Author Topic: Why characters art is not multi-direction and/or 3D rendered  (Read 376 times)

ai_enabled

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Why characters art is not multi-direction and/or 3D rendered
« on: March 10, 2018, 05:18:46 am »
Hi guys,

A few players asked me why we decided to use 2D character art with only 2 views (front and back + mirroring).

Before answering that question I'd like to share our requirements for the character system:
  • All player characters should have distinct appearance, so players can easily distinguish between them in the game.
  • The characters should have configurable faces constructed from multiple parts (face "shape", upper and lower face parts, hair, skin, color, etc.).
  • The character faces should always be as visible as possible. For example, if the game was top-down we would never be able to see the characters faces, and in isometric view, players would only see really small faces without much details and without much customization).
  • All the clothing and equipment should be visible on the character (and it shouldn't be simple recoloring or texture swaps).
  • It should be relatively easy to add new content into the game - including faces, clothing, equipment, etc. Let me reiterate - it must be so easy that even modders who are not artists should be able to throw something together in Paint.
  • It should be relatively easy to animate characters.
  • The resulting assets file sizes should be reasonably compact.

We've considered three approaches to characters art during the pre-production:

1. All characters made completely in 3D:
This will require modeling of the characters, clothing, equipment and even hair. In some cases, it will be possible to reuse the models and just redraw textures, however drawing textures in unwrapped view is hard.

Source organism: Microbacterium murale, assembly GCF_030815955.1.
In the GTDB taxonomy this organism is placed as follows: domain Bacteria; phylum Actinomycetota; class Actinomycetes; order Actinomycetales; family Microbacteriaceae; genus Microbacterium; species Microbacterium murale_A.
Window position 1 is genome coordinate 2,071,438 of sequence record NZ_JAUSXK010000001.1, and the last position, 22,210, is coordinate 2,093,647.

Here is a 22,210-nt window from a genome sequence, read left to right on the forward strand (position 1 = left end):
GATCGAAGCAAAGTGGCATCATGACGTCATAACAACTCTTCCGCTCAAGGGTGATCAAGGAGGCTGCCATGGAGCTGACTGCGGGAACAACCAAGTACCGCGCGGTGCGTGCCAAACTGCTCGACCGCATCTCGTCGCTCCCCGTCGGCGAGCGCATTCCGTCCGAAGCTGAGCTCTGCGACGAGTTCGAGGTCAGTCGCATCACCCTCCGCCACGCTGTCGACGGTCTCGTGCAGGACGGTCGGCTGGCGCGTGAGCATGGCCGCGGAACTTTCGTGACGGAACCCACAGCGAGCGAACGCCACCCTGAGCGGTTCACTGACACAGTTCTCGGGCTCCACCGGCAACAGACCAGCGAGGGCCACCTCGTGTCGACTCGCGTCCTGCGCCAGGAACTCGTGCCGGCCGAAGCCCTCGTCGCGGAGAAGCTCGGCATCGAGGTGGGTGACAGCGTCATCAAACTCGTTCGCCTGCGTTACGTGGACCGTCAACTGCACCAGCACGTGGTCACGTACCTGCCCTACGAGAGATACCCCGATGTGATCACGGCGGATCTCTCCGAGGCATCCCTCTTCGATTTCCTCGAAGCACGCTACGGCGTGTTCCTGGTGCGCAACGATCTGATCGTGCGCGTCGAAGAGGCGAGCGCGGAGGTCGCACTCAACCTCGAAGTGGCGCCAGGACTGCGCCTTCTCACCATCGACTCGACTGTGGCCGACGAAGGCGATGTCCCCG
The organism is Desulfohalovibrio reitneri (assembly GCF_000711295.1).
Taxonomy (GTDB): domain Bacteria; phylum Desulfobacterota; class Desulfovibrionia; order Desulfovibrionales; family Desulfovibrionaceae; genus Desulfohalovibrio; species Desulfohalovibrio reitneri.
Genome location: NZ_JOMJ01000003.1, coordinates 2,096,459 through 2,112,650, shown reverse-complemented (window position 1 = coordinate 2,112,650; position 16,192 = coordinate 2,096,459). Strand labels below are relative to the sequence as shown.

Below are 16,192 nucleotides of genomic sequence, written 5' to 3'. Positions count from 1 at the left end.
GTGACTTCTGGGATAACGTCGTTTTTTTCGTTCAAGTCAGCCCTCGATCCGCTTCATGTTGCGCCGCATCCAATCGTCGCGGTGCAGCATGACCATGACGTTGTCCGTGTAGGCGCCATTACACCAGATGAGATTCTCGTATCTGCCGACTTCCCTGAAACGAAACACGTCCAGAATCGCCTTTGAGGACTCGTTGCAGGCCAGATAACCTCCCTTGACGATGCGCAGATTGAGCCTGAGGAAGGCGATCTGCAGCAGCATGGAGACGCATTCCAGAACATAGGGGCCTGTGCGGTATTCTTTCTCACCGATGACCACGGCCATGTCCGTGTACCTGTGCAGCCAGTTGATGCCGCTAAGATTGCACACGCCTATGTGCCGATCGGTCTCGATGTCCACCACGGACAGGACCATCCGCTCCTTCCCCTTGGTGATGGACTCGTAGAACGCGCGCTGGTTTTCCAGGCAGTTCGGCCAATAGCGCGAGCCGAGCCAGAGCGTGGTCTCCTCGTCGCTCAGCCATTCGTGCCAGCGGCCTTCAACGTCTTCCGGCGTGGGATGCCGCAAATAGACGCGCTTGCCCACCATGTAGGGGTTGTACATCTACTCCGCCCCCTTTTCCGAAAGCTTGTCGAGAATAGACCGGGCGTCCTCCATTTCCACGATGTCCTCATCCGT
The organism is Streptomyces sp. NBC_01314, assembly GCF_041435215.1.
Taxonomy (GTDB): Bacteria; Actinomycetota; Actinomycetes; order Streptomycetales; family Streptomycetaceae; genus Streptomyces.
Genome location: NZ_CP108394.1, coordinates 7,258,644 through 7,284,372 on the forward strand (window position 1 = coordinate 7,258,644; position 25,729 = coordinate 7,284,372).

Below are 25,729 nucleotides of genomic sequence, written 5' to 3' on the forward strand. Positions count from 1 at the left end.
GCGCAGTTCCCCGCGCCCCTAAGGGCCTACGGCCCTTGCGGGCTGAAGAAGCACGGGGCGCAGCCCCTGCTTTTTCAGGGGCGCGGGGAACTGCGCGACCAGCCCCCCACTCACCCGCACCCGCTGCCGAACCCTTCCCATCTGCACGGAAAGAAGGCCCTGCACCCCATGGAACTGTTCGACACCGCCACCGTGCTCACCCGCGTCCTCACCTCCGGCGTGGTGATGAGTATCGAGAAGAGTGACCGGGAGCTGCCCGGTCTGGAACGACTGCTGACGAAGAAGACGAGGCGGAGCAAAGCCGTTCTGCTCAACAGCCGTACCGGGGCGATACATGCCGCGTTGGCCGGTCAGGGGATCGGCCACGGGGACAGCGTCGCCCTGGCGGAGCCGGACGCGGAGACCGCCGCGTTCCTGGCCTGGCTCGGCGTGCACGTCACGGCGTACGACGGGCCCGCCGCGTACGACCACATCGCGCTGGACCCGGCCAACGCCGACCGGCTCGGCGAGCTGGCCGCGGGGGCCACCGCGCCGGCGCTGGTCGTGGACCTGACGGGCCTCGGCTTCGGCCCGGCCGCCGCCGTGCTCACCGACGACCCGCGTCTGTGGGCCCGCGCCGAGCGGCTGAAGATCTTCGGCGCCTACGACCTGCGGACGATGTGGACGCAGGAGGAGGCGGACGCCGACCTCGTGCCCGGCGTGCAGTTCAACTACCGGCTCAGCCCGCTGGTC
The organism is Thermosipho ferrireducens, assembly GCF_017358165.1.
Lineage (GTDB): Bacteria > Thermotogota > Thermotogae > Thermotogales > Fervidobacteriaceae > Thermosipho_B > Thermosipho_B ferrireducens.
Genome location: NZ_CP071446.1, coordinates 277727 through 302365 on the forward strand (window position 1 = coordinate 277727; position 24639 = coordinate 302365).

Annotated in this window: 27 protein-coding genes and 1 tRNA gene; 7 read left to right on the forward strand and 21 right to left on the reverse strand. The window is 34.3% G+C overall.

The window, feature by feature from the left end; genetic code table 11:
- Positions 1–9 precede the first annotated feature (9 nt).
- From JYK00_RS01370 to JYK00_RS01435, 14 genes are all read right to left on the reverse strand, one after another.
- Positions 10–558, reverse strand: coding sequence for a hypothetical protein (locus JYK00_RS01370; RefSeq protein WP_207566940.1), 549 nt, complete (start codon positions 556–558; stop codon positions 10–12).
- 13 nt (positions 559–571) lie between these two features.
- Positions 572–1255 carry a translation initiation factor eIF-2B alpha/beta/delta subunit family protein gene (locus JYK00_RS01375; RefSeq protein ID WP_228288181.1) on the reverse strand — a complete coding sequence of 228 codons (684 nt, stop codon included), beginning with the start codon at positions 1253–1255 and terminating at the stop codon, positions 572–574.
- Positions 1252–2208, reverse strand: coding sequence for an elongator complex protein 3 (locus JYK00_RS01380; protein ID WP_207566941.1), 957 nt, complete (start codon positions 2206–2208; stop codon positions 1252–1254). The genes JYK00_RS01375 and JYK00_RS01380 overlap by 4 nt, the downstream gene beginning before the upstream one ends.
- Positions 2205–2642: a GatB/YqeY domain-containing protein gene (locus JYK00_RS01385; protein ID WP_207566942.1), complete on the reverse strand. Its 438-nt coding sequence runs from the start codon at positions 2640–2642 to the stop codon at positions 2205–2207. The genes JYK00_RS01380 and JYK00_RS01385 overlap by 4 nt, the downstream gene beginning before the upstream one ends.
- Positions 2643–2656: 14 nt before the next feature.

The projection will be 3D isometric or similar and players will not see much of the details in face styles and equipment.
Animating 3D models is also really hard and requires special (quite complex for novice modders) applications.
It's hard to match the style of other (2D) art in the game - buildings, terrain, etc.
And it's plainly difficult to integrate 3D rendering with 2D rendering from the programming point of view.
Good thing - it allows more views/directions and smoother transitions between them.
Conclusion: doesn't satisfy several important requirements

2. Prerendered 3D characters exported as 2D spritesheets (like old-school RPGs and some newer indie games)
Obviously, it has all the drawbacks of the previous solution PLUS it doesn't satisfy size requirements as it will require hell lot of images (many frames multiplied on many views multiplied on many different clothes and equipment).

3. Use 2D character art with front and back views only (+ mirroring)
This is the chosen solution, completely satisfying all our requirements!
The only drawback is that the amount of views/directions is very limited, but it's an acceptable compromise - we've tried hard to keep it looking stylized and fun.
With this solution, it's very easy to add new content into the game. You just need to draw a bunch of sprites to add a completely unique face style, clothing or equipment item into the game. You can even use Paint, but we recommend using Photoshop and our special Photoshop template and export scripts (which we will make available later). The game itself is able to automatically reload ANY changed image file and so you can draw-save-try-redraw-save as long as you want and check how it looks in the game.

So, is that it?
No! Our animation engine actually allows for much smoother animations and sprite mesh deformations, so you can expect much better animations in the future when we can set aside couple of months specifically for this task. We will come back to that in a year or so and hopefully make our character system even better.

Regards!
« Last Edit: March 14, 2018, 10:35:14 am by ai_enabled »

Tchey

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Re: Why characters art is not multi-direction and/or 3D rendered
« Reply #1 on: March 22, 2018, 10:14:07 am »
2D > 3D, "almost always".